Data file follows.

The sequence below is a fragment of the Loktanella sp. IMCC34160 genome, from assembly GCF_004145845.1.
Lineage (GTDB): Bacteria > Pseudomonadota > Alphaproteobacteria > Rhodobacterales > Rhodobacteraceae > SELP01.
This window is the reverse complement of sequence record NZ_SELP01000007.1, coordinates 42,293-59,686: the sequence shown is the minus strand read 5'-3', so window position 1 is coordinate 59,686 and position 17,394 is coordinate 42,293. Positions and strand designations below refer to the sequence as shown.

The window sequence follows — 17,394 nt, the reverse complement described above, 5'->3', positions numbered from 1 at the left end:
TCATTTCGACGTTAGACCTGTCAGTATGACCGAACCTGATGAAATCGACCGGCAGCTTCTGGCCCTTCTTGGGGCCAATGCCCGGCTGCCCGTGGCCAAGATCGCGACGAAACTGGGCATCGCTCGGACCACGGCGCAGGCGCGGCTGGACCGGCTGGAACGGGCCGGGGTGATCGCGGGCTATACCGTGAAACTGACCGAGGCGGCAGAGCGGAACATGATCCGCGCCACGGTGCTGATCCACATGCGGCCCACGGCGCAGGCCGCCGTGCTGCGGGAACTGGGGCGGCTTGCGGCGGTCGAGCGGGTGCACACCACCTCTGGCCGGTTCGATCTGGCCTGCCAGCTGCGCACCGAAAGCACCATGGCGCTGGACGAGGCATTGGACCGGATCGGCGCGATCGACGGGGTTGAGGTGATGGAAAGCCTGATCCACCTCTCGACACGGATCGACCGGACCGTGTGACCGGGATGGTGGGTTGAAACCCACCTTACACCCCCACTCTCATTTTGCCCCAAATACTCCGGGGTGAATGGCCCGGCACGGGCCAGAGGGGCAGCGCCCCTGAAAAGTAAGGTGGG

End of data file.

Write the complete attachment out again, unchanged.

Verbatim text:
The sequence below is a fragment of the Loktanella sp. IMCC34160 genome, from assembly GCF_004145845.1.
Lineage (GTDB): Bacteria > Pseudomonadota > Alphaproteobacteria > Rhodobacterales > Rhodobacteraceae > SELP01.
This window is the reverse complement of sequence record NZ_SELP01000007.1, coordinates 42,293-59,686: the sequence shown is the minus strand read 5'-3', so window position 1 is coordinate 59,686 and position 17,394 is coordinate 42,293. Positions and strand designations below refer to the sequence as shown.

The window sequence follows — 17,394 nt, the reverse complement described above, 5'->3', positions numbered from 1 at the left end:
TCATTTCGACGTTAGACCTGTCAGTATGACCGAACCTGATGAAATCGACCGGCAGCTTCTGGCCCTTCTTGGGGCCAATGCCCGGCTGCCCGTGGCCAAGATCGCGACGAAACTGGGCATCGCTCGGACCACGGCGCAGGCGCGGCTGGACCGGCTGGAACGGGCCGGGGTGATCGCGGGCTATACCGTGAAACTGACCGAGGCGGCAGAGCGGAACATGATCCGCGCCACGGTGCTGATCCACATGCGGCCCACGGCGCAGGCCGCCGTGCTGCGGGAACTGGGGCGGCTTGCGGCGGTCGAGCGGGTGCACACCACCTCTGGCCGGTTCGATCTGGCCTGCCAGCTGCGCACCGAAAGCACCATGGCGCTGGACGAGGCATTGGACCGGATCGGCGCGATCGACGGGGTTGAGGTGATGGAAAGCCTGATCCACCTCTCGACACGGATCGACCGGACCGTGTGACCGGGATGGTGGGTTGAAACCCACCTTACACCCCCACTCTCATTTTGCCCCAAATACTCCGGGGTGAATGGCCCGGCACGGGCCAGAGGGGCAGCGCCCCTGAAAAGTAAGGTGGG